The Lebanese Center for Human Rights (CLDH) is a local non-profit, non-partisan Lebanese human rights organization in Beirut that was established by the Franco-Lebanese Movement SOLIDA (Support for Lebanese Detained Arbitrarily) in 2006. SOLIDA has been active since 1996 in the struggle against arbitrary detention, enforced disappearance and the impunity of those perpetrating gross human violations.

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October 27, 2011

Daily Star - British ambassador pledges boost for Army, October 27, 2011

By Patrick Galey

BEIRUT: The United Kingdom delivered a strong show of support for Lebanon Wednesday, pledging to increase military assistance against a backdrop of growing international disquiet over Cabinet’s inability to reach agreement on funding the Special Tribunal for Lebanon.
Following a meeting with Prime Minister Najib Mikati, British Ambassador Tom Fletcher said London’s training of the Lebanese Army would “more than double over the coming months.”
“The situation is always fragile,” Fletcher told The Daily Star. “But our intention is that this is a long-term program because the judgment is that the Army one of the parts of the state that functions best.”
Fletcher took over at the head of the U.K.’s mission in August, and has rapidly set about his country’s three-part vision for Lebanon, set to include increased support for the military, protection for the banking sector and reform support.
“[Military training] is really the most tangible part of our plan, because you can see it happen,” he said.
In the wake of his meeting with Mikati, Fletcher announced that “wise heads should prevail” on the acrimonious dispute over Lebanon’s share of STL funding.
Bound by United Nations Security Council Resolution 1757, Lebanon must pay 49 percent of the annual running costs of the court, which is probing the 2005 assassination of former Prime Minister Rafik Hariri. Lebanon has so far failed to come up with the cash, as the issue continues to divide the Cabinet, with the court’s detractors calling for an STL boycott.
The U.N., the United States and the European Union have all warned that Lebanon could be slapped with sanctions should it renege on its international agreement and not pay the tribunal what it owes.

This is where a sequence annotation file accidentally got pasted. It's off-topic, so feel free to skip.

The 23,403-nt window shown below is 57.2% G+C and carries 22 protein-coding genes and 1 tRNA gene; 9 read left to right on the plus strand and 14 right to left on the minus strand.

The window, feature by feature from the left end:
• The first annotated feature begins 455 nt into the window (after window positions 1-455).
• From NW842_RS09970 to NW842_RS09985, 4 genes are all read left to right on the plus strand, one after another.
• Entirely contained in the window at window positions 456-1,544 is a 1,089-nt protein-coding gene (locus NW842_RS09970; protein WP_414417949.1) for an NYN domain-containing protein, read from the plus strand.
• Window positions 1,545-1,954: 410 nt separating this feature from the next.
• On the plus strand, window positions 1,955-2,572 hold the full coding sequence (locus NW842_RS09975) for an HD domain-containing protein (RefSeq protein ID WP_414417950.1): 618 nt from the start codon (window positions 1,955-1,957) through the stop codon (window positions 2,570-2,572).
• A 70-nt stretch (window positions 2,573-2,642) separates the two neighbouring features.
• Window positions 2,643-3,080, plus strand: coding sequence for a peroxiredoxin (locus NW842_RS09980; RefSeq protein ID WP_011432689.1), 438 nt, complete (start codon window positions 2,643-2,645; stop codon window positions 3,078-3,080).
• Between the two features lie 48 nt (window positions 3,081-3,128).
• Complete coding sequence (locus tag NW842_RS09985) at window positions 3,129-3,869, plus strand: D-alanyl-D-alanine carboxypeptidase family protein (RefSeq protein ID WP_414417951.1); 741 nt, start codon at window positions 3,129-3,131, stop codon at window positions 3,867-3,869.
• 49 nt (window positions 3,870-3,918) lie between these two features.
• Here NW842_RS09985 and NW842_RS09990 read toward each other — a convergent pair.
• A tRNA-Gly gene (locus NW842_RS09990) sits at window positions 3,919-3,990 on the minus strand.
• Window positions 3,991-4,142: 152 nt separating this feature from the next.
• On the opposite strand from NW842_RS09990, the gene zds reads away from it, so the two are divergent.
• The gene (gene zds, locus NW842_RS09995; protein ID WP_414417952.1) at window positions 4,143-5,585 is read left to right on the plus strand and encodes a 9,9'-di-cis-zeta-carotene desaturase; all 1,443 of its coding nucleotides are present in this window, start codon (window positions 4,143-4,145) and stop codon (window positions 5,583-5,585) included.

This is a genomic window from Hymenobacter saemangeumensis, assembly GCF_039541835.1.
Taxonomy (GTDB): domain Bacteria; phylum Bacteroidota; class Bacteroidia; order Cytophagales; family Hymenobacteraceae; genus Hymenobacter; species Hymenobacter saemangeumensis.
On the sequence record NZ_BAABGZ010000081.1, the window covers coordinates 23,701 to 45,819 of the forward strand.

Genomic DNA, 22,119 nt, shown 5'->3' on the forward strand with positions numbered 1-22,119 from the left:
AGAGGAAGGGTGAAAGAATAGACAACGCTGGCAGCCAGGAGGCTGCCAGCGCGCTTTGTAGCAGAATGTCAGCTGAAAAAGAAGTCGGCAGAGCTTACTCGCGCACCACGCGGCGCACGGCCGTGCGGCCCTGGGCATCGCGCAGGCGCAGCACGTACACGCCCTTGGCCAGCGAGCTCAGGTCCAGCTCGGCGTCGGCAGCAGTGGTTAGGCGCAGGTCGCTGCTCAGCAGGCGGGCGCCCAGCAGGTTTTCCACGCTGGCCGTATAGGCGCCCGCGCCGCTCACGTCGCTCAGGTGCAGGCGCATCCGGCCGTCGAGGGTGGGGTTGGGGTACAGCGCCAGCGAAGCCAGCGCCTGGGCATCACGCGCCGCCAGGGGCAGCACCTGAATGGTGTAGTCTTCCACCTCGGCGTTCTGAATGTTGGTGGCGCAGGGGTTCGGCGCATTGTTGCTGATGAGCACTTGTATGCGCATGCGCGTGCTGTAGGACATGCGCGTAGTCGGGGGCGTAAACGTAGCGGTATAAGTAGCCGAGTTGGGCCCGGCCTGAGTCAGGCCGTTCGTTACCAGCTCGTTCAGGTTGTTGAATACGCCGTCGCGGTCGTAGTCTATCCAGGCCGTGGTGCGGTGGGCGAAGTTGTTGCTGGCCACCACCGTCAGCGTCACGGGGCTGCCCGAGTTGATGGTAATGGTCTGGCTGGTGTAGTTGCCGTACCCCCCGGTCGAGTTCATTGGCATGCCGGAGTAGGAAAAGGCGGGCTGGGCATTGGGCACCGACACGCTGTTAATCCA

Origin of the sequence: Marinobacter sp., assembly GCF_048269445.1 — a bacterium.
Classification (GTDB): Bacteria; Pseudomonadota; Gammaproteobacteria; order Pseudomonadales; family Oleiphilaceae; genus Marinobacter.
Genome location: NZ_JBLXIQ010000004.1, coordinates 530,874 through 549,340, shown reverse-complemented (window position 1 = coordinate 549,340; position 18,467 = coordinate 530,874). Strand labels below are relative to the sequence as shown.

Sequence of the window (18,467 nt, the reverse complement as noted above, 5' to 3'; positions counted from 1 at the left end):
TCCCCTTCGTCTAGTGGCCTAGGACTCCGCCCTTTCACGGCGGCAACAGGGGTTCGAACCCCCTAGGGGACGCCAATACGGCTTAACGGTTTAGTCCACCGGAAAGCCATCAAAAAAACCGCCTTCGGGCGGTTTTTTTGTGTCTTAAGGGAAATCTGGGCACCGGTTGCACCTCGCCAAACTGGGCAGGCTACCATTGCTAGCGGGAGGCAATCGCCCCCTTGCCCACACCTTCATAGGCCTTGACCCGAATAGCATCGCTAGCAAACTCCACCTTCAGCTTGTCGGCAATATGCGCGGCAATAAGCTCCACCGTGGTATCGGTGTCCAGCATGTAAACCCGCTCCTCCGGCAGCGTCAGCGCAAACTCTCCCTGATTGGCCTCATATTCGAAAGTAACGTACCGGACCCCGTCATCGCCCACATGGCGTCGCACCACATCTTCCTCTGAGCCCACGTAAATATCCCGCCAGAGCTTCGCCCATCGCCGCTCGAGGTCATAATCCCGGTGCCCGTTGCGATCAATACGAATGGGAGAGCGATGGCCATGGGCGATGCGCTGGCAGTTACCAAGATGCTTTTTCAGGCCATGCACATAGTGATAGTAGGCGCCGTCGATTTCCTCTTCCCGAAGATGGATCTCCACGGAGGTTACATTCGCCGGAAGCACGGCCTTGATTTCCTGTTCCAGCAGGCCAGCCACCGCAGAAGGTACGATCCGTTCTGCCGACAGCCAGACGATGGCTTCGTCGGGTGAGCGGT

Fletcher took a more upbeat approach. “We hope for a resolution on his so we don’t have to put the option [of sanctions] on the table. I am confident there will be a way through this, that there will be a Lebanese solution,” he said.
“There are obviously more hawkish bits of the international community who are desperate to set this up as proof that Lebanon has moved out of the international orbit and it has become Hezbollah’s state. This [approach] doesn’t have Lebanon’s interests at heart.”
U.S. Ambassador Maura Connelly warned Monday that Lebanon could face “serious consequences” if it refused to pay the $32 million it owes for 2011, while European Union Ambassador Angelina Eichhorst Tuesday told reporters her organization was mulling sanctions if the country blocks the funding.
United States Deputy Assistant Secretary of State for Near Eastern Affairs Jacob Walles, who arrived in Beirut Tuesday, held two days of talks with leading Lebanese officials including President Michel Sleiman, Speaker Nabih Berri, Mikati, Lebanese Army Gen. Jean Kahwagi and Central Bank Governor Riad Salameh on the troublesome issue.
“Mr. Walles underscored the need for Lebanon to meet all of its international obligations, including cooperating with and funding the [STL],” a U.S. Embassy statement said.
Fletcher also announced that Mikati was set to meet with British Prime Minister David Cameron and other high-ranking ministers during an official visit to Downing Street on Nov. 7.
The British ambassador said that discussions would touch on developments in Libya and Syria, as well as the STL.
“I am sure the tribunal will come up,” Fletcher said.

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